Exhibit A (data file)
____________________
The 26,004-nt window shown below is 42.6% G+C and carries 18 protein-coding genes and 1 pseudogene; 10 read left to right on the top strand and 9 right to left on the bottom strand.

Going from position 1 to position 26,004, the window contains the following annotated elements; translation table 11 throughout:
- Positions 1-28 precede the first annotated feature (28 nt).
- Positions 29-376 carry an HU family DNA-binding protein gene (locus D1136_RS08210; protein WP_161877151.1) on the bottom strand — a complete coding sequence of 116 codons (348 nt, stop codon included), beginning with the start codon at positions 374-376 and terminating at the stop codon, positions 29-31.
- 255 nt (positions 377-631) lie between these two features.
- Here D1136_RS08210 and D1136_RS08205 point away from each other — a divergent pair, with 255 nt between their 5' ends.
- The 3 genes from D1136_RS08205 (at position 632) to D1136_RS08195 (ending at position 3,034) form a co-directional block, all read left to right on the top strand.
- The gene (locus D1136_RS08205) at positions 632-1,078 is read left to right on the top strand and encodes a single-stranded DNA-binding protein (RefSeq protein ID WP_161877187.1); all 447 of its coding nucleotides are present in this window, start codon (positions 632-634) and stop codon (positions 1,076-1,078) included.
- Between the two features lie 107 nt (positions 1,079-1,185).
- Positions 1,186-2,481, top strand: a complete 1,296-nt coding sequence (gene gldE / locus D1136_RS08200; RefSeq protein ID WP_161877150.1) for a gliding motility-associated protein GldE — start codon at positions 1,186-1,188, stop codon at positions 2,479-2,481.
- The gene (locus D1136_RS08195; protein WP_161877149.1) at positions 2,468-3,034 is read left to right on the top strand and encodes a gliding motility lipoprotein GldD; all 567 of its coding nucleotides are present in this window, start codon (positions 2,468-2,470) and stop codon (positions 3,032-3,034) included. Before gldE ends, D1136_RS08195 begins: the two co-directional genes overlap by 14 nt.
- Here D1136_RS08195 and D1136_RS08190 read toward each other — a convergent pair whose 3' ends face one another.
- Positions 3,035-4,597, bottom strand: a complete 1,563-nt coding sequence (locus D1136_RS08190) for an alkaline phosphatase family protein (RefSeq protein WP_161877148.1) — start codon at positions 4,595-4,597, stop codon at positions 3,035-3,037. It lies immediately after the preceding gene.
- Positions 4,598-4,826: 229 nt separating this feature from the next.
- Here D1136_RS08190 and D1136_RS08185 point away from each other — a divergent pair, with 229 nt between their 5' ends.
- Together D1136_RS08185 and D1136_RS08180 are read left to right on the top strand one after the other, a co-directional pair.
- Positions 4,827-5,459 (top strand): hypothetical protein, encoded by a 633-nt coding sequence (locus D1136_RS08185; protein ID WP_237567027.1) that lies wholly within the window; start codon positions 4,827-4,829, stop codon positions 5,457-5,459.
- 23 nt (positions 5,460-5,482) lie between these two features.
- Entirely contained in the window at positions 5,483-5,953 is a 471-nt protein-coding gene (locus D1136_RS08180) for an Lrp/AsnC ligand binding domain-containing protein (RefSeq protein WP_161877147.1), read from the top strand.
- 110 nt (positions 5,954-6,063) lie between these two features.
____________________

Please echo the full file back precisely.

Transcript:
The 26,004-nt window shown below is 42.6% G+C and carries 18 protein-coding genes and 1 pseudogene; 10 read left to right on the top strand and 9 right to left on the bottom strand.

Going from position 1 to position 26,004, the window contains the following annotated elements; translation table 11 throughout:
- Positions 1-28 precede the first annotated feature (28 nt).
- Positions 29-376 carry an HU family DNA-binding protein gene (locus D1136_RS08210; protein WP_161877151.1) on the bottom strand — a complete coding sequence of 116 codons (348 nt, stop codon included), beginning with the start codon at positions 374-376 and terminating at the stop codon, positions 29-31.
- 255 nt (positions 377-631) lie between these two features.
- Here D1136_RS08210 and D1136_RS08205 point away from each other — a divergent pair, with 255 nt between their 5' ends.
- The 3 genes from D1136_RS08205 (at position 632) to D1136_RS08195 (ending at position 3,034) form a co-directional block, all read left to right on the top strand.
- The gene (locus D1136_RS08205) at positions 632-1,078 is read left to right on the top strand and encodes a single-stranded DNA-binding protein (RefSeq protein ID WP_161877187.1); all 447 of its coding nucleotides are present in this window, start codon (positions 632-634) and stop codon (positions 1,076-1,078) included.
- Between the two features lie 107 nt (positions 1,079-1,185).
- Positions 1,186-2,481, top strand: a complete 1,296-nt coding sequence (gene gldE / locus D1136_RS08200; RefSeq protein ID WP_161877150.1) for a gliding motility-associated protein GldE — start codon at positions 1,186-1,188, stop codon at positions 2,479-2,481.
- The gene (locus D1136_RS08195; protein WP_161877149.1) at positions 2,468-3,034 is read left to right on the top strand and encodes a gliding motility lipoprotein GldD; all 567 of its coding nucleotides are present in this window, start codon (positions 2,468-2,470) and stop codon (positions 3,032-3,034) included. Before gldE ends, D1136_RS08195 begins: the two co-directional genes overlap by 14 nt.
- Here D1136_RS08195 and D1136_RS08190 read toward each other — a convergent pair whose 3' ends face one another.
- Positions 3,035-4,597, bottom strand: a complete 1,563-nt coding sequence (locus D1136_RS08190) for an alkaline phosphatase family protein (RefSeq protein WP_161877148.1) — start codon at positions 4,595-4,597, stop codon at positions 3,035-3,037. It lies immediately after the preceding gene.
- Positions 4,598-4,826: 229 nt separating this feature from the next.
- Here D1136_RS08190 and D1136_RS08185 point away from each other — a divergent pair, with 229 nt between their 5' ends.
- Together D1136_RS08185 and D1136_RS08180 are read left to right on the top strand one after the other, a co-directional pair.
- Positions 4,827-5,459 (top strand): hypothetical protein, encoded by a 633-nt coding sequence (locus D1136_RS08185; protein ID WP_237567027.1) that lies wholly within the window; start codon positions 4,827-4,829, stop codon positions 5,457-5,459.
- 23 nt (positions 5,460-5,482) lie between these two features.
- Entirely contained in the window at positions 5,483-5,953 is a 471-nt protein-coding gene (locus D1136_RS08180) for an Lrp/AsnC ligand binding domain-containing protein (RefSeq protein WP_161877147.1), read from the top strand.
- 110 nt (positions 5,954-6,063) lie between these two features.